Given the central role of cytochrome c oxidase (CcO) in health and disease, it is an increasingly important question as to how the activity and efficiency of this key enzyme are regulated to respond to a variety of metabolic states. The present paper summarizes evidence for two modes of regulation of activity: first, by redox-induced conformational changes involving the K-proton uptake path; and secondly, by ligand binding to a conserved site immediately adjacent to the entrance of the K-path that leads to the active site. Both these phenomena highlight the importance of the K-path in control of CcO. The redox-induced structural changes are seen in both the two-subunit and a new four-subunit crystal structure of bacterial CcO and suggest a gating mechanism to control access of protons to the active site. A conserved ligand-binding site, first discovered as a bile salt/steroid site in bacterial and mammalian oxidases, is observed to bind an array of ligands, including nucleotides, detergents, and other amphipathic molecules. Highly variable effects on activity, seen for these ligands and mutations at the K-path entrance, can be explained by differing abilities to inhibit or stimulate K-path proton uptake by preventing or allowing water organization. A new mutant form in which the K-path is blocked by substituting the conserved carboxyl with a tryptophan clarifies the singularity of the K-path entrance site. Further study in eukaryotic systems will determine the physiological significance and pharmacological potential of ligand binding and conformational change in CcO.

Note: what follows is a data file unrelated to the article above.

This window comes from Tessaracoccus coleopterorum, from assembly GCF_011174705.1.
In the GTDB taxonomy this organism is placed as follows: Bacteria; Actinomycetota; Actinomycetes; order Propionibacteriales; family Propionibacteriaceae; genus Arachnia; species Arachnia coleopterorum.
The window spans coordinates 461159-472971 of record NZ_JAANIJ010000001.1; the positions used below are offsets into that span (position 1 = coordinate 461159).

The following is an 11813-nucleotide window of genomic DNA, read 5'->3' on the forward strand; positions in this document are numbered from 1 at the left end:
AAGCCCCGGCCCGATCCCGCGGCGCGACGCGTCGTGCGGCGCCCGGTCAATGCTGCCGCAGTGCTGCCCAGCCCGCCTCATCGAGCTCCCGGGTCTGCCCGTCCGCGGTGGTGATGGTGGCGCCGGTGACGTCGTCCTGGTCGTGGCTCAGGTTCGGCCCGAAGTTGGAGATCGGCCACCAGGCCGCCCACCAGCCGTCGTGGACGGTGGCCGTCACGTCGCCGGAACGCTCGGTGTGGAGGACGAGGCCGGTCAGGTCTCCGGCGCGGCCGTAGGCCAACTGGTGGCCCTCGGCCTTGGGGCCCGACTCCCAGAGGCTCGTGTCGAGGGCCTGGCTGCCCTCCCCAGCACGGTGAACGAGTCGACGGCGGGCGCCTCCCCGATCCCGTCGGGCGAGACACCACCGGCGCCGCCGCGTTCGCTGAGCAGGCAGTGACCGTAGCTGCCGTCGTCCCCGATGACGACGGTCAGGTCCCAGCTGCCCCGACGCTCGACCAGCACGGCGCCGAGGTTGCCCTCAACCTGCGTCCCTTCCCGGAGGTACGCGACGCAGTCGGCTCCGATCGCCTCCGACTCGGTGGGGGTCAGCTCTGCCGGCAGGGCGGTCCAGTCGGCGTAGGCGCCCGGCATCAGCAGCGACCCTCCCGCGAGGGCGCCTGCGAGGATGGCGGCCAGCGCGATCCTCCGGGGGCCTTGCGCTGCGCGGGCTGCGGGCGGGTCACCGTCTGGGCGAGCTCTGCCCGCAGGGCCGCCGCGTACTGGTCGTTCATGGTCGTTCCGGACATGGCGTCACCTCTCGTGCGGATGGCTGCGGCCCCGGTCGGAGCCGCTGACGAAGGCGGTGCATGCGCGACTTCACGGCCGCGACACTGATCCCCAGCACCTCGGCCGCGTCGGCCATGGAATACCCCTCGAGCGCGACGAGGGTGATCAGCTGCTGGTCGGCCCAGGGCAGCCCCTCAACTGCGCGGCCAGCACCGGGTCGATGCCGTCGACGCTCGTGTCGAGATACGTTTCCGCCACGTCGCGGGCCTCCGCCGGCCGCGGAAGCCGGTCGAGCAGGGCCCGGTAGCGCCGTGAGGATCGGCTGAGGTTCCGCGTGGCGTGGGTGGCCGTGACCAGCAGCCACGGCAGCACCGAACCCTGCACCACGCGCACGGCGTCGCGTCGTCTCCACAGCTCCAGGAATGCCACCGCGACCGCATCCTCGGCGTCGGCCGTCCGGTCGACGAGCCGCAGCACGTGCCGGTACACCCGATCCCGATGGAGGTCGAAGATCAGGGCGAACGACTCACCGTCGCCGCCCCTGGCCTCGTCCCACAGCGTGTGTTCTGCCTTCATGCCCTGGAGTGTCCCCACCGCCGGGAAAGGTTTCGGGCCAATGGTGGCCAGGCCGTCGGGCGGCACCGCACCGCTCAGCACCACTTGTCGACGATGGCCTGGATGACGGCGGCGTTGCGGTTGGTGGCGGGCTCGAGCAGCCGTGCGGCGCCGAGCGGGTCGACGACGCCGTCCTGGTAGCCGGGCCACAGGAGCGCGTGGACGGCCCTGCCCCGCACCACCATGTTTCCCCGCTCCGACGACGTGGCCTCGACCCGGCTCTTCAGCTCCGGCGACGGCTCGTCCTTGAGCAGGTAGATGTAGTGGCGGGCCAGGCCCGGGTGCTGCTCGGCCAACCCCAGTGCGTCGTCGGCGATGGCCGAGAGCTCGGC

You do not currently have access to this content.